Optimizing Your Investment
Overall, the shop that you end up with can vary greatly, whether it is a brand-new building or one that is existing, and what parts you are going to upgrade. Optimizing the investment made in your shop will directly correlate with the team of technicians you are able to attract, train and retain. The options for what you can do will vary widely based on the size, height, site space and ability to expand of the current facility versus what you can do if you are building brand new.
Budget is always a factor as well. We always recommend that you bring in an expert who knows and understands the different facets of shops to help you design and build the new facility or to recommend upgrades for your existing one. The expert should supply you with options and pricing for each option so you can evaluate it internally and make educated decisions. The design-build expert teamed with your local maintenance manager and your other team members whether from corporate or ownership can all work together to decide exactly what should go into the facility to make you more intriguing for new hires and more appealing for current technicians. Spending the money to retain and attract talent is usually money well spent. | WA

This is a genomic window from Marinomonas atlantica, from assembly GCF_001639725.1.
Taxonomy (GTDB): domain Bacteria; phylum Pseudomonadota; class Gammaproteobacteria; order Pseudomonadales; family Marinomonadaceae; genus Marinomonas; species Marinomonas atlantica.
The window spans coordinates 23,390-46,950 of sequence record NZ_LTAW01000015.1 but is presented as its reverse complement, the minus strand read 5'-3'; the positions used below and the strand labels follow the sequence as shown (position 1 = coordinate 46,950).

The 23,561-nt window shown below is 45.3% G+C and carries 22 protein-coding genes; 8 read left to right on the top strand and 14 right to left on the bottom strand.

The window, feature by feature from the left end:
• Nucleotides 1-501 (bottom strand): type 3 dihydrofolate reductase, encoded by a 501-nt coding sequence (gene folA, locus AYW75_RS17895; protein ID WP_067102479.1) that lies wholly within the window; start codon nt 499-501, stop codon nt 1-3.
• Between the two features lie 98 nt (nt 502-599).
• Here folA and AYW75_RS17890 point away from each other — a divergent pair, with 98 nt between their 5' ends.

Jeff Eriks is President at Cambridge Companies (Griffith, IN and Scottsdale, AZ), a design-build firm, working with the waste and trucking industries for more than 25 years. During this time, more than 170 solid waste design-build projects have been completed, including new build, repairs, upgrades and/or modifications at transfer stations, recycling centers/MRFs, hauling companies and maintenance facilities, landfill facilities, office buildings and more.
Cambridge continually monitors the industry to determine any new needs, changes or improvements that will benefit their clients and improve their design-build solutions. Jeff can be reached at (219) 972-1155, via e-mail at [email protected] or visit www.CambridgeCoInc.com.